The Navajo tribe of Native Americans is known for exquisite craftsmanship when it comes to handwoven textiles. As a result, many American Indian art auctions feature Navajo blankets prominently. With the many varieties of patterns and colors on the market, it is useful to know some basics for distinguishing the defining characteristics of a quality handwoven Navajo textile. This guide will help both ardent collectors and casual enthusiasts appreciate the beauty of the Navajo aesthetic. After reading, those interested in purchasing a blanket of their own can visit one of the many western art auctions listed on iCollector.com.

Classical designs
Up until the late 19th century, there were only three styles of Navajo blankets. The blankets were woven from the wool of the Spanish Churro sheep, which was introduced by Spanish settlers in the 16th century. The three styles are categorized as first phase, second phase and third phase. First phase blankets feature wide horizontal stripes in blue, white and brown. Second phase blankets are a little more complex with the addition of rectangular patterns in between the horizontal bars. The third phase blankets are the most complex, as diagonal patterns and diamond shapes are introduced.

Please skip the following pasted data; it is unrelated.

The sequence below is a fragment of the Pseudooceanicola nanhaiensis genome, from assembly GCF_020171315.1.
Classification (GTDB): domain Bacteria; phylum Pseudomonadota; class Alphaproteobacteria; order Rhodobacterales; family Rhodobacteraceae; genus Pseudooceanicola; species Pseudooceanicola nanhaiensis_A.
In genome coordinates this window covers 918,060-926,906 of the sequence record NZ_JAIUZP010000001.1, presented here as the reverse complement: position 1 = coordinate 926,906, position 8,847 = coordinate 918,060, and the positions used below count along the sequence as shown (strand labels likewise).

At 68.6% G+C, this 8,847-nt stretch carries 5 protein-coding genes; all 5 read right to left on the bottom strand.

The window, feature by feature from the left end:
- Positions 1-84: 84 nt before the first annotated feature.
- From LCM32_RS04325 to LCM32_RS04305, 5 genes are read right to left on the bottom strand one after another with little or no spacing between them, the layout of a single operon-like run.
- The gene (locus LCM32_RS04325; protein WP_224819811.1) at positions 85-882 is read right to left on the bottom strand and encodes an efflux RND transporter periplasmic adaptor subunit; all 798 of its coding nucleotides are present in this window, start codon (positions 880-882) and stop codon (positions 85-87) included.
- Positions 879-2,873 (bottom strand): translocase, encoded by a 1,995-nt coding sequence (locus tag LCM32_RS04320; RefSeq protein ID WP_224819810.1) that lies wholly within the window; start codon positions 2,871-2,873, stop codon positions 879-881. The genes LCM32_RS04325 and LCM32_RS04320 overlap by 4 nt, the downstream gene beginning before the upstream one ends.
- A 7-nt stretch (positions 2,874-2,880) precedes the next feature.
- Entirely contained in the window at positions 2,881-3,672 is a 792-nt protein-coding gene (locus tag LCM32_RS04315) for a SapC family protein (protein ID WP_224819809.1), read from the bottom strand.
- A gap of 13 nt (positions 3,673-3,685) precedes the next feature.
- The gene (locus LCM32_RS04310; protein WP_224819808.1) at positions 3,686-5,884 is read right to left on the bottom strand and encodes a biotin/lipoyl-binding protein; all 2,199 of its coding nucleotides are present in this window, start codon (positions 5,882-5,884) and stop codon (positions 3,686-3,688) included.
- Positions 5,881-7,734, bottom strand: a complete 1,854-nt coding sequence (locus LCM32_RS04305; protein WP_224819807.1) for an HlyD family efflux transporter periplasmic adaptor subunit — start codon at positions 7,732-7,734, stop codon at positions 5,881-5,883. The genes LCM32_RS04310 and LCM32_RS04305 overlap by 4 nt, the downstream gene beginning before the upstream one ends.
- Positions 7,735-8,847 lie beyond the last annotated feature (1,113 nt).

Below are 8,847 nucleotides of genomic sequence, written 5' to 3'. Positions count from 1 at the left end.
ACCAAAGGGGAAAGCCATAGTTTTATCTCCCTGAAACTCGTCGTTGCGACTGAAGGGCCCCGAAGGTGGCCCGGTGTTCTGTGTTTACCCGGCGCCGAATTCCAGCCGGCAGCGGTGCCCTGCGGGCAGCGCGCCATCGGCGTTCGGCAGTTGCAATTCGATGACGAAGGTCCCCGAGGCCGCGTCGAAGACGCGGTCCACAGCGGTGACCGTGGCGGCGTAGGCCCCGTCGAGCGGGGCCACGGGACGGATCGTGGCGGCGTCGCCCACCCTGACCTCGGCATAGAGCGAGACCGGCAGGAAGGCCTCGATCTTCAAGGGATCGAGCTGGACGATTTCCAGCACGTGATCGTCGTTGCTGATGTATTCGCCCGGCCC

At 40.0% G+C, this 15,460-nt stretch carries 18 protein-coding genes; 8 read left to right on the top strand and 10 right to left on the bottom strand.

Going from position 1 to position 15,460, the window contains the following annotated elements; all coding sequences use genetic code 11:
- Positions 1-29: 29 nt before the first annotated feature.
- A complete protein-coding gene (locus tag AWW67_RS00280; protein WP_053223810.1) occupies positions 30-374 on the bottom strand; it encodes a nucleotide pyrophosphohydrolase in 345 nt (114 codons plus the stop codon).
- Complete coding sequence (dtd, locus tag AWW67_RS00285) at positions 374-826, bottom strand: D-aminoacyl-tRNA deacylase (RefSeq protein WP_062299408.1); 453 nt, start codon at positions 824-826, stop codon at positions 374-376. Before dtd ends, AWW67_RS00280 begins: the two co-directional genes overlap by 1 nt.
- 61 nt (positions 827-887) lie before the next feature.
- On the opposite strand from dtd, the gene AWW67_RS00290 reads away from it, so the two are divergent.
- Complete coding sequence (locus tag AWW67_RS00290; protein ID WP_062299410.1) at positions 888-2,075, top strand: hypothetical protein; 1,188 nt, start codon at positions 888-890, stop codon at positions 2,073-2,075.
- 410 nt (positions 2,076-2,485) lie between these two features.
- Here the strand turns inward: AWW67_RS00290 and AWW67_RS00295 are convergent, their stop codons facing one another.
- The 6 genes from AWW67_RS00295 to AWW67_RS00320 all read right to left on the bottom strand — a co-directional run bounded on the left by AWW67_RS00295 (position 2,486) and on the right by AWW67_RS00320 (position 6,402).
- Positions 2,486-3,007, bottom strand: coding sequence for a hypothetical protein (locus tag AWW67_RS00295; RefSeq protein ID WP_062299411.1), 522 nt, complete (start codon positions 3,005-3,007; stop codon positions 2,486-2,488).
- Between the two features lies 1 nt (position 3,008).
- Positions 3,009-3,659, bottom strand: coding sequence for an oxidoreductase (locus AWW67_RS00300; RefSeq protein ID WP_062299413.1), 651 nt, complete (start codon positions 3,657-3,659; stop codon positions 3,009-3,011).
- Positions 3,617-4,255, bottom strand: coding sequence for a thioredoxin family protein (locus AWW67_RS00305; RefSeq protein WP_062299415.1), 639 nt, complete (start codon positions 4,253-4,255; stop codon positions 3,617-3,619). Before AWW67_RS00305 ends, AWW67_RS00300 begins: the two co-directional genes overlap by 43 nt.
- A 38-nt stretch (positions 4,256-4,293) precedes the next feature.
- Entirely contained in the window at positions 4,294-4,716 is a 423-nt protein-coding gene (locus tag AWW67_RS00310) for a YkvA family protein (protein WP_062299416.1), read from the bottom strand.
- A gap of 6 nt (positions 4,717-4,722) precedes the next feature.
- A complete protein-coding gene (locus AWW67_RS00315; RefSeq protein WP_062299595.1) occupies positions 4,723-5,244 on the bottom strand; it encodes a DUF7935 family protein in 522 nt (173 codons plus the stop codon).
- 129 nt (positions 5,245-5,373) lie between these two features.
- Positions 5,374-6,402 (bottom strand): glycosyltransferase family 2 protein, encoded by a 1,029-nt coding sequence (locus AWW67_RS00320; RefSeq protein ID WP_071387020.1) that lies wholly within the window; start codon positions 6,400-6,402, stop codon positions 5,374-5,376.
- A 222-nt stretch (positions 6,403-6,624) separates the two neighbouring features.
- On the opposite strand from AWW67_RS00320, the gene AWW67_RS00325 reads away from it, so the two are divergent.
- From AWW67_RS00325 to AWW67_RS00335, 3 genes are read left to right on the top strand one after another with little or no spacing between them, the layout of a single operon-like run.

First, second and third phase Navajo blankets are often very highly valued. During the 19th century when they were being produced, the handwoven textiles would sell for anywhere from $100 to $150 each, almost a year's wages for the average American at the time. Even today the original rugs are very expensive, some being valued as much as $500,000. 

Later designs
As the Navajo tribe grew in its knowledge of weaving practices, so too did the complexity of the products. What were originally rugs meant to be worn transitioned into rugs meant to be sold. Rugs in the style known as Germantown were made from brightly colored machine-spun wool yarn. The bright colors earned them the nickname Eyedazzlers.

Other later rug styles are regional variations that are named for their places of origin. These include Crystal, Ganado, Wide Ruins, Burntwater and Two Grey Hills. Each style has its own flourishes that make it unique, but all Navajo rugs and blankets share certain features that can serve to verify a textile's appellation as a Navajo piece. These include a lack of fringe and a wool warp, as opposed to cotton or linen.

To find a Navajo blanket of your own, visit iCollector.com.